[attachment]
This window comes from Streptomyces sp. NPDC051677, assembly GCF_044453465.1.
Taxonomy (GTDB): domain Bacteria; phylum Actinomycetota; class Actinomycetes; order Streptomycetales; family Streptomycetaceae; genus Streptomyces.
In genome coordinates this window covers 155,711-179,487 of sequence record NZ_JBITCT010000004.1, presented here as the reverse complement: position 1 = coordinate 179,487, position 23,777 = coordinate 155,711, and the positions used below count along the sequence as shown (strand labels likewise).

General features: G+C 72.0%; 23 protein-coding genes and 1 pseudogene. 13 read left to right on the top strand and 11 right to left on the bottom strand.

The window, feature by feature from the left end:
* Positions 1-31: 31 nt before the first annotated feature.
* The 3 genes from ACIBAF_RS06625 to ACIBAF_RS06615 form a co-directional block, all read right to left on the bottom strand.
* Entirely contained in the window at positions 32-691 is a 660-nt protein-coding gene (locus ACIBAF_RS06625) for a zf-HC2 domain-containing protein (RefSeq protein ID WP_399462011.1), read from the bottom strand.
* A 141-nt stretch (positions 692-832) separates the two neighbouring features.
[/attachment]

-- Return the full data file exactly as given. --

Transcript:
This window comes from Streptomyces sp. NPDC051677, assembly GCF_044453465.1.
Taxonomy (GTDB): domain Bacteria; phylum Actinomycetota; class Actinomycetes; order Streptomycetales; family Streptomycetaceae; genus Streptomyces.
In genome coordinates this window covers 155,711-179,487 of sequence record NZ_JBITCT010000004.1, presented here as the reverse complement: position 1 = coordinate 179,487, position 23,777 = coordinate 155,711, and the positions used below count along the sequence as shown (strand labels likewise).

General features: G+C 72.0%; 23 protein-coding genes and 1 pseudogene. 13 read left to right on the top strand and 11 right to left on the bottom strand.

The window, feature by feature from the left end:
* Positions 1-31: 31 nt before the first annotated feature.
* The 3 genes from ACIBAF_RS06625 to ACIBAF_RS06615 form a co-directional block, all read right to left on the bottom strand.
* Entirely contained in the window at positions 32-691 is a 660-nt protein-coding gene (locus ACIBAF_RS06625) for a zf-HC2 domain-containing protein (RefSeq protein ID WP_399462011.1), read from the bottom strand.
* A 141-nt stretch (positions 692-832) separates the two neighbouring features.